Siddhant Dubey

A Summer In San Francisco

2008: I’m 5, I want to play games on Cartoon Network’s website. Yet, I can’t be bothered to memorize the URL, so I repeatedly ask my mom to jot it down for me. Each time, I lose the scrap of paper, dooming myself to ask her again the following day. This marks my first dance with technology.

2013: I’m a 10-year-old sitting next to my father, watching C# tutorials on Microsoft’s Channel 9. A family friend gives us a Visual Studio Pro license, and for a time, I dive headfirst into the world of C#. Like most childhood hobbies, this one fades away.

2015 arrives. I’m 12 and haven’t touched Visual Studio in over a year. For extra credit, I build a calculator app for math class by copying code snippets from online tutorials.

2017: As middle school draws to a close, I become fascinated with becoming a Software Engineer. There was never another path. I “learn” Python and dream about going to San Francisco.

High school arrives, I become a significantly better script kiddie but shy away from anything truly difficult.

2021: Freshman year of college begins. Internship hunting kicks off, and I land a Software Engineer internship at Red Hat. I love it, and it leaves me wanting more.

2023: The dream materializes. I start my internship at Amazon in San Francisco.

Melodramatic introduction aside, working as a software engineer in San Francisco is what I had been dreaming of on and off since middle school. I touched down in San Francisco on May 12th, 2023, and left on August 5th, 2023. This post is a reflection on that experience, inspired by quinn.



I was a software development engineer intern at Amazon Music, working on improving the listening experience for new users. I wrote a lot of Java and touched pretty interesting parts of the backend, including the sequencing algorithm.

things I liked

team: My team was awesome! Everyone was incredibly supportive, intelligent, and fun to hang around with. I had access to everything I needed to grow as an engineer, and I could not have asked for a better group of people to hang out with.

work: I worked on a feature that would be used by a lot of people, which was awesome. Being entrusted with actual responsibilities as an intern was great; knowing that other people are going to use your work is a great motivator.

things I didn’t like

speed of development: Onboarding + the technical design review cycle + unforeseen complications in project specifications meant it took a while before I got to write code for my project. I understand that as a full-time engineer, I’d have more time to actually sit down and ship features, but I did find this to be a little saddening. Even though I did finish my project, I feel like if I’d had another month, I probably could have shipped a ton more.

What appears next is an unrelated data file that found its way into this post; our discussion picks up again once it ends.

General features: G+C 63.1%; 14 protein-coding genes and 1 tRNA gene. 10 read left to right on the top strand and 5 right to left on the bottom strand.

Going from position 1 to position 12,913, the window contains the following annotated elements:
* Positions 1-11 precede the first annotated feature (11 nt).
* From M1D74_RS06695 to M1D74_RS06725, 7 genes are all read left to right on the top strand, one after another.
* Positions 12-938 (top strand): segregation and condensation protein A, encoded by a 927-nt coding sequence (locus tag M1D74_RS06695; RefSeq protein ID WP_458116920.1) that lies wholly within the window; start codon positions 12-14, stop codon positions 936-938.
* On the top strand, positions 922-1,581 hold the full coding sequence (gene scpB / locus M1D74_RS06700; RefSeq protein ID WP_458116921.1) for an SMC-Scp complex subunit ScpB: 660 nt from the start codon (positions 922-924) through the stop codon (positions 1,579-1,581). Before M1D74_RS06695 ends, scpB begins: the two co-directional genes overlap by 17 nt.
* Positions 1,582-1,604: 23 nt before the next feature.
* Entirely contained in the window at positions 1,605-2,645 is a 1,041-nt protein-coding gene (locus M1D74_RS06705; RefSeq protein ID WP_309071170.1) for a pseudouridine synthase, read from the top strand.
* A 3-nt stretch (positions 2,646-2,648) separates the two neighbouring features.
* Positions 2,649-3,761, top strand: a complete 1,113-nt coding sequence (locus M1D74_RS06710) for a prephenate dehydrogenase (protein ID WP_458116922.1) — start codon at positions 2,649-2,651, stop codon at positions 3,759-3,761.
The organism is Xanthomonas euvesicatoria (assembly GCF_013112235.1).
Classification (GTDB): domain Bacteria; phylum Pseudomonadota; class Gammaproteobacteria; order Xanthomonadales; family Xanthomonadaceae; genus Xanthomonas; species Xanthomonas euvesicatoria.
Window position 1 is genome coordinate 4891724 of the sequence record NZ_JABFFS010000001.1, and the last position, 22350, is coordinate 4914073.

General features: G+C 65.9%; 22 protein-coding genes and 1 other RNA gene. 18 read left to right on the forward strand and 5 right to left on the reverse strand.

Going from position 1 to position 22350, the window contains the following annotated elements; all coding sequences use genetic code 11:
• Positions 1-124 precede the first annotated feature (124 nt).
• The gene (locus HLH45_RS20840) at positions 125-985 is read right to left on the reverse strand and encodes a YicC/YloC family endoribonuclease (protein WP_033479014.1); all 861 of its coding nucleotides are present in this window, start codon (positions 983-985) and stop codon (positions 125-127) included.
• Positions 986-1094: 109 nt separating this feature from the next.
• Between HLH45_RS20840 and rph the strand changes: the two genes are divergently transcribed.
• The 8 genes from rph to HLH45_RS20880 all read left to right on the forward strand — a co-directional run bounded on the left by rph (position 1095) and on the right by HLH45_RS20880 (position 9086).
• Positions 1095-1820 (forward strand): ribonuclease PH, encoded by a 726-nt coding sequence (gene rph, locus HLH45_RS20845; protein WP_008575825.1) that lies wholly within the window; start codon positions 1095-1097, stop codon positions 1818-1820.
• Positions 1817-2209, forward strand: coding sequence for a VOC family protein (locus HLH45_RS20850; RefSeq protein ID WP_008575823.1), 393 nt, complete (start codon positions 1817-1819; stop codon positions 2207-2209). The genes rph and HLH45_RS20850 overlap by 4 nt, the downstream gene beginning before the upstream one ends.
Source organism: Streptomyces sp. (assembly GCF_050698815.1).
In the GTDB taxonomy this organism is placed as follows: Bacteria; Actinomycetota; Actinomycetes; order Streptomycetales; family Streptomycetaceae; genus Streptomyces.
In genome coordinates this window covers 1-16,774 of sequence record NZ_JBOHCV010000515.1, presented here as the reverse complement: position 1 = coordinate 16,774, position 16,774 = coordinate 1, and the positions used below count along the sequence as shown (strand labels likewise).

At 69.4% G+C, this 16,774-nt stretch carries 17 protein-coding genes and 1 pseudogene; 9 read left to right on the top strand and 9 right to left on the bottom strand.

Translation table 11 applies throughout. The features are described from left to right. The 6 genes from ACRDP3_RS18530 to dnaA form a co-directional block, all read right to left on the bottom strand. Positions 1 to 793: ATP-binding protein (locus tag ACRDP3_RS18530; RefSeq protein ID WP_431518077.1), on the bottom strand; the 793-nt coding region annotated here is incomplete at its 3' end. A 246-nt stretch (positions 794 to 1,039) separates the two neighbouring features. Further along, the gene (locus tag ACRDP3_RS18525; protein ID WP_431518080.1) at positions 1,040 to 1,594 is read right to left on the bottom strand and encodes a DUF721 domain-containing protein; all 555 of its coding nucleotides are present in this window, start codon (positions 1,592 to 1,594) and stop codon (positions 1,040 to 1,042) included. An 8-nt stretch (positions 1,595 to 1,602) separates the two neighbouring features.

things I learned

technical design: Writing technical design documents and thoroughly considering technical solutions before coding were good practices for me. I’ve always been a headfirst kind of guy, writing code first and asking questions later. Having to slow down and dive deeper into solution space before settling on one is an invaluable skill that I’m glad I’ve finally internalized.

writing good code: The side projects I’ve written have had very little thought put towards their style. This has come back to bite me in the neck many times since. Obviously, spaghetti code usually doesn’t fly at a big tech company, and I finally took the time to write properly structured code that other people could understand. I always knew this was important, but I’d never really had to do it before. I’ll try and do this as much as I can with my own side projects in the future.

the city

things I liked

weather: The summer was fantastic, usually sunny with a bay breeze. It’s pretty much my ideal climate for a summer.

food: There’s a lot of great food in the city, much better than what you get in Atlanta and especially Charlotte. Special shout out to Birdbox in Mission Bay.

vibe: SF, to me, is energizing and hope-inducing. There’s something infused in the atmosphere of the city that makes me feel great.

nature: There are forests, mountains, lakes, and the ocean, all within a 1.5-hour drive. It’s beautiful.

walkability: Public transit is alright, and I can walk to everything I need, which is my ideal situation.

things I didn’t like

expensive: The city is tremendously expensive rent-wise, but that’s just the price you pay to live there. Otherwise, it’s not that much worse than a city like Atlanta.

crime, dirtiness, etc..: Although not as bad as many in the media will have you believe, SF does have a sanitation problem. It’s bearable, but the city has failed many people, and that just shouldn’t be the case in an area being propped up by the incredibly wealthy tech industry.

The Dream

I think this summer was a good sample of what my dream life might look like. I love the city, I love writing code, and I love building things. Still, finding a job where I’m building things I’m truly excited about is difficult. A great team of people to work with can make this problem fade to the background, but every once in a while, I wake up and think to myself: “Is this really what I want to be spending my time on?”. More specifically, my dream job doesn’t involve working on projects that exist solely to capture user engagement. I know I’m capable of great work, and I feel that I should be putting that to use while I still have the time and energy to do so. So, if you’re looking for a software engineer to join your team starting in the Summer of 2024, then email me at For more info, read this: hire me.